/ Money

Are gift vouchers only a token effort?

Gift card

Ah, the gift voucher, many kids dread them. But do gift cards and vouchers show real thought, or are they merely a way to weasel out of buying ‘proper’ presents?

Picture the scene – a teenager who, after months of disciplined saving, is within a few pounds of being able to afford a coveted PlayStation 2.

A dozen fivers from distant aunts for his birthday, and games-console bliss is nearly within his grasp.

One final envelope awaits… but what’s this? Some strange currency from a land of bookshops? We are talking, of course, about the vanguard of school prize giving and a fountain of adolescent disappointment – the book token.

The teenager was myself and – although I’m ashamed to sound ungrateful – I’ve always been suspicious of gift vouchers. To some they’re a lucky escape from ill-fitting jumpers and other unwanted presents – the freedom to choose something you’d actually like.

To others, they’re an invitation into a shop you’d normally avoid like the plague, or the promised arrival of an item you could do without.

Gift vouchers expire, money does not

While researching gift cards for an upcoming article, I’ve found many cards soon expire if left unspent, while some impose restrictions on what can and can’t be purchased. Perhaps it’s no surprise unwanted vouchers frequently change hands, find themselves on eBay, or are left to gather dust on the mantelpiece.

To the giver, however, they’re an ideal compromise – showing a fraction more thought than hard cash, while helpfully avoiding the effort of hunting for an elusive perfect gift.

But do you think the gift card is a coward’s way out? And have you ever tried to get rid of unwanted vouchers?


The podcast would love to hear your views on this!

G L Attaway says:
10 September 2010

No, no, no! Not the coward’s way out, but an ideal gift for the “one who has everything”. In fact conscience often makes us give more than perhaps we would have given via the price of a direct gift. Gifts are often not what we would like to receive from others, but this is solved by the recipient being able to choose for themselves. We are always delighted to receive any kind of token e.g. music, gardening, book – keep sending please.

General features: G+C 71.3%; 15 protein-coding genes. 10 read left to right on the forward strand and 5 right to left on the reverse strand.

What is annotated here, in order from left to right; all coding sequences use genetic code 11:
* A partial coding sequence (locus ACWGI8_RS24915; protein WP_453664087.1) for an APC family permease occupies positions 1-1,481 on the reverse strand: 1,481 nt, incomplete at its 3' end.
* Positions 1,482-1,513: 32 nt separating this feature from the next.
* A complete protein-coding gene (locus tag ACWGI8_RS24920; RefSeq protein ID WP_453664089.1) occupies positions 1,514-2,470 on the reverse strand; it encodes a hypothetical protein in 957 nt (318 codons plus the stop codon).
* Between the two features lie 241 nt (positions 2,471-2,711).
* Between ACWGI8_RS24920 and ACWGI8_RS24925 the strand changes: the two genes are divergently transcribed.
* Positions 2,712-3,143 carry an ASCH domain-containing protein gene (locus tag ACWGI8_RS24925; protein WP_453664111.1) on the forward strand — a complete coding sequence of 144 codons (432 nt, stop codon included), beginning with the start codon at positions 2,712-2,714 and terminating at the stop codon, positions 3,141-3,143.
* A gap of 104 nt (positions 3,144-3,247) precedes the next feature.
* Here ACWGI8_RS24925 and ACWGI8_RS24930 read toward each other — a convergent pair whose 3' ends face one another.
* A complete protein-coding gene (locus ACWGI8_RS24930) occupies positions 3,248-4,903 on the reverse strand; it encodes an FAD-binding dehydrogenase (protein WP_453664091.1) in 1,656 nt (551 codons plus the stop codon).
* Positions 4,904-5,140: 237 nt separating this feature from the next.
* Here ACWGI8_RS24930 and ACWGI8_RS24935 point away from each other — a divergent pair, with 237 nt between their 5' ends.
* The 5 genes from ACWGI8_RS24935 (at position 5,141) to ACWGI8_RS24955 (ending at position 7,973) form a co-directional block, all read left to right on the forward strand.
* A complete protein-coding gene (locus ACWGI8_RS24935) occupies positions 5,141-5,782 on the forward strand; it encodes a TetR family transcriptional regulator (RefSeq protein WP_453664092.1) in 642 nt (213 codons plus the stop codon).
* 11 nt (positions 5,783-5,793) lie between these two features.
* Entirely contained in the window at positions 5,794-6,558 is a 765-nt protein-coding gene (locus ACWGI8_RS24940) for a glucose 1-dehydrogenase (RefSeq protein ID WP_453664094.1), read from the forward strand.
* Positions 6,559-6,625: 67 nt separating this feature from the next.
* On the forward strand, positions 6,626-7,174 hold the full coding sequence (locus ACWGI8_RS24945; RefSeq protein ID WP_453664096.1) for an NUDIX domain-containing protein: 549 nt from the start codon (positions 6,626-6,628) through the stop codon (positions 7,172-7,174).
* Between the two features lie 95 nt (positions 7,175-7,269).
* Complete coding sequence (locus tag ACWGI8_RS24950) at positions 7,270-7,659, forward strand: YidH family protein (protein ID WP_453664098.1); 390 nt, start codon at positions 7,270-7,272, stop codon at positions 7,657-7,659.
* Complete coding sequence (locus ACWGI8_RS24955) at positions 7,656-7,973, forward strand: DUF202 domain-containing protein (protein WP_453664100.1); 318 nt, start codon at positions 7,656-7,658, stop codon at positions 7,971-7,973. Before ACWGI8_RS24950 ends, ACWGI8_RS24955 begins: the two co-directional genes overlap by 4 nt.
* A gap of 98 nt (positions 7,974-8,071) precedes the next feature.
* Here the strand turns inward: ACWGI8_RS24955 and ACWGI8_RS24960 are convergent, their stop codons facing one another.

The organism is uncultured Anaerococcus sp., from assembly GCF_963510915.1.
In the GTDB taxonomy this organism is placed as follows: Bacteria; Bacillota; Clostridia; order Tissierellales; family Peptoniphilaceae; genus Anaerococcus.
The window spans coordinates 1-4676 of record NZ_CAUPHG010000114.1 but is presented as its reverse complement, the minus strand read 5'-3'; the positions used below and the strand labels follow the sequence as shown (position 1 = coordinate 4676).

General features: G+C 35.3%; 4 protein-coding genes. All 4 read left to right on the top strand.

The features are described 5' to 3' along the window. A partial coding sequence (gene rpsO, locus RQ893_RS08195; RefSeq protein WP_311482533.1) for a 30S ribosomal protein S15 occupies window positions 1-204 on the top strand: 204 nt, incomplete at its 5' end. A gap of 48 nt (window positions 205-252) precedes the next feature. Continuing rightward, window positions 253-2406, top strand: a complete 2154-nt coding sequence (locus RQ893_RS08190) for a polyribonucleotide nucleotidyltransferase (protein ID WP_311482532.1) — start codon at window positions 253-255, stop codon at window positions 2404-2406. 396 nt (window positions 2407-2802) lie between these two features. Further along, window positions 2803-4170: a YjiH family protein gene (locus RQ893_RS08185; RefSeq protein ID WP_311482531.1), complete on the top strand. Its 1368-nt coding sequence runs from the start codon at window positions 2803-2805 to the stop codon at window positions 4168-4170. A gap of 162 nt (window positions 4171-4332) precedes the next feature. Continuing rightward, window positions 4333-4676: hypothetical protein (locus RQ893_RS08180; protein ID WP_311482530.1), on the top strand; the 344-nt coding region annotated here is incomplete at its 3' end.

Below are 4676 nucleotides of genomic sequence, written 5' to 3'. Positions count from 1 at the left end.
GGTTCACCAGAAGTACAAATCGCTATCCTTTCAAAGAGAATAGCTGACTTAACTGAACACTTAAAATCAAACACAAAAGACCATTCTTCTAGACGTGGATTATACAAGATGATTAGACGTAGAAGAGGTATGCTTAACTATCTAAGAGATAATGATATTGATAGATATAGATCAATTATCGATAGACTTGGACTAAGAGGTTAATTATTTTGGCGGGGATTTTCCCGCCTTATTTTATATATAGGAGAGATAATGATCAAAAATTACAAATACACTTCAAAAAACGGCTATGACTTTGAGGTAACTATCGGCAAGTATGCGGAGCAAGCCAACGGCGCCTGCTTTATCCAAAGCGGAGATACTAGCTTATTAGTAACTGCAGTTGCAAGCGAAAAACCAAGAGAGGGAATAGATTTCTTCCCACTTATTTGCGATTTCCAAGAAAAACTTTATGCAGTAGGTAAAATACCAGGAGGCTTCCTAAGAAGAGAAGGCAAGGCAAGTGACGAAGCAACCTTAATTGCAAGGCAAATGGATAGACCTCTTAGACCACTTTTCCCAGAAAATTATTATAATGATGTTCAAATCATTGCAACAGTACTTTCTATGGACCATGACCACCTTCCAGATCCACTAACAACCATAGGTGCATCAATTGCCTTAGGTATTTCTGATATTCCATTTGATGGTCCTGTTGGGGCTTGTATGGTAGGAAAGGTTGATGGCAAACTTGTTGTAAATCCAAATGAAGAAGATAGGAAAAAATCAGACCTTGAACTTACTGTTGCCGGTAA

DIY tokens are the best – perhaps attached to crisp banknotes. It’s a great idea for older kids they make the token, highly personalised, and then the parent attaches the tenner. This optimises choice for the recipient. Money Editor James Daley says on the Which? Money podcast that the December Which? magazine will be looking into the token trade with trademark Which? steeliness.

I have some relatives who have children, for whom I buy presents every Christmas. I used to buy books, but not really knowing their interests I found this difficult so changed to tokens from a well-known bookstore. I wanted to encourage them to read books which is why I did not send money. In fact the tokens could (I’m not sure they can now) also be used in a music chain and I know that some of the children did exactly that.

This year I think I will probably give up and send money but I admit my intention was to control the purpose for which the present was used.

I love receiving gift vouchers – especially online stores that sell everything! I can choose to spend as and when on what I like. I also know several people who like to get all sorts of vouchers, either for clothes shops or online stores that they like.
As long as the sender knows the preferred stores and doesn’t just send out some random unwanted store voucher.
A magazine subscription is also a good one to do, if you know the subject someone is interested in, then a voucher can either be homemade with the subscription notification or some companies send these out to use with the present.

Gerard Phelan says:
25 September 2010

As a Godparent who sees their Godchildren once a year, I am poorly placed to know what presents are relevant and would not duplicate what they already have. Whilst In theory I would like to send “improving” books and similar gifts and do so on occasion, it is hard to find meaningful items every year, so gift cards, such as those from W H Smith are the easy way out and cheap to post to remote recipients on the other side of the Capital, which is another consideration.